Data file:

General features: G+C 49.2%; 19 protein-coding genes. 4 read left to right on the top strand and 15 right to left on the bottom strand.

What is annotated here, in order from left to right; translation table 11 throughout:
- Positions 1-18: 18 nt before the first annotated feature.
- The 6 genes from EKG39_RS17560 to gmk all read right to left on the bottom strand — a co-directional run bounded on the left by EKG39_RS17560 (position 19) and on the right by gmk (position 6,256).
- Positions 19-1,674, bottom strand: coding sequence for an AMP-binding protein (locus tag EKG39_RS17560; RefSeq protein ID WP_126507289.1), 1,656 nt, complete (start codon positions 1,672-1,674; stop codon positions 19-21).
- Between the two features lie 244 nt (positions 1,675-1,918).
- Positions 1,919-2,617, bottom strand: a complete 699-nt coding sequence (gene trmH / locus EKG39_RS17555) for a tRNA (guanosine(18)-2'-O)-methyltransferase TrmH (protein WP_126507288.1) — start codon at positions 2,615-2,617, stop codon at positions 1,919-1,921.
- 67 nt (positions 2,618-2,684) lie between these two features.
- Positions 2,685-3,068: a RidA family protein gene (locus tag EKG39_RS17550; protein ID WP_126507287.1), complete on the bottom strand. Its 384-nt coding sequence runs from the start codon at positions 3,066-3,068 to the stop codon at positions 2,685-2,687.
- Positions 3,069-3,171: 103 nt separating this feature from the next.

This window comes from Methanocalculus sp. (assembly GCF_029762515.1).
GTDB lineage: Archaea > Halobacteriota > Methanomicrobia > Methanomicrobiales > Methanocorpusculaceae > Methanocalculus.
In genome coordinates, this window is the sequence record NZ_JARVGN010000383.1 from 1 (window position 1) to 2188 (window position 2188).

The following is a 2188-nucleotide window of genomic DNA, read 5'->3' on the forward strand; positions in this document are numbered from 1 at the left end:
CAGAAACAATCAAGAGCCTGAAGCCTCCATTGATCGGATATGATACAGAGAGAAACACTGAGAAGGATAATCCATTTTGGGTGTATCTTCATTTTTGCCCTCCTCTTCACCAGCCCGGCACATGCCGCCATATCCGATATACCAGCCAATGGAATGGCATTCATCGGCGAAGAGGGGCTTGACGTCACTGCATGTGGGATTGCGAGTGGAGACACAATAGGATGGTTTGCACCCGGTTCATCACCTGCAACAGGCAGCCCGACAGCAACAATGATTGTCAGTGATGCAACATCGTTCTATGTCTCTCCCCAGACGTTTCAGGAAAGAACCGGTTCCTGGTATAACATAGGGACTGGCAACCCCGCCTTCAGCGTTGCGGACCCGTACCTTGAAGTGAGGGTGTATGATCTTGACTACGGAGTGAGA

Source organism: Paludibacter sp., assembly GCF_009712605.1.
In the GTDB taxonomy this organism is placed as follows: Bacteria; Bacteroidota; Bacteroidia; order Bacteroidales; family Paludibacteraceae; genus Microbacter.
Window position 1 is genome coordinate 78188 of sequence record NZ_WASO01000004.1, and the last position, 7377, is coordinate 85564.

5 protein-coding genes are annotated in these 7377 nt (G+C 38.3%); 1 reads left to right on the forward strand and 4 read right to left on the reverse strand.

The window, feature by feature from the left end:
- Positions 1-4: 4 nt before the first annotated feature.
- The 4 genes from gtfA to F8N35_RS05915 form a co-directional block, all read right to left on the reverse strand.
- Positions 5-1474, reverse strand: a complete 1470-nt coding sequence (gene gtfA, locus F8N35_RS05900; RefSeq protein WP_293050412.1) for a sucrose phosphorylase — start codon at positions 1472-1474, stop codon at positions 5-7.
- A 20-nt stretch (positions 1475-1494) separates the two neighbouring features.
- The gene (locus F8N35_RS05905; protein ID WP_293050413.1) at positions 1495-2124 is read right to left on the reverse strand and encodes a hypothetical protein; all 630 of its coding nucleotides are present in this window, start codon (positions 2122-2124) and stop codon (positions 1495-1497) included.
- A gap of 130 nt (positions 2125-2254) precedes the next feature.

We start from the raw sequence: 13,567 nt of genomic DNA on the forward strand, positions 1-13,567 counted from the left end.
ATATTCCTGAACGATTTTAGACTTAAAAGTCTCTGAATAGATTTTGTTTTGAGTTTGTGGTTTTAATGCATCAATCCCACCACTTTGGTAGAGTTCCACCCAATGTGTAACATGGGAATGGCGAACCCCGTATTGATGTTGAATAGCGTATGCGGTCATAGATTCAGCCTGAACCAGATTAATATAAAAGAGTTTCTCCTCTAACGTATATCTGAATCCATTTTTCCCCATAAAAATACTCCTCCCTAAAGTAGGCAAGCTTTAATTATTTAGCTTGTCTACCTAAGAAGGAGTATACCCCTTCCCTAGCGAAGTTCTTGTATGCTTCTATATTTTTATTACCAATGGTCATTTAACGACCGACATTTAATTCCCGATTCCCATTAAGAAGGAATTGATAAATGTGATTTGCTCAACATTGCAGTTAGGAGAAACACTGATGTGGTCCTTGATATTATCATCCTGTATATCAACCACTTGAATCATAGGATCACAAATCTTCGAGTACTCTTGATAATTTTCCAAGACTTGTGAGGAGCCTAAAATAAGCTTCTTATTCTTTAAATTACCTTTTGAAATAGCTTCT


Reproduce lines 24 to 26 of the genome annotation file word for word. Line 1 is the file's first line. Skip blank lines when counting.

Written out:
- A 20-nt stretch (positions 1475-1494) separates the two neighbouring features.
- The gene (locus F8N35_RS05905; protein ID WP_293050413.1) at positions 1495-2124 is read right to left on the reverse strand and encodes a hypothetical protein; all 630 of its coding nucleotides are present in this window, start codon (positions 2122-2124) and stop codon (positions 1495-1497) included.
- A gap of 130 nt (positions 2125-2254) precedes the next feature.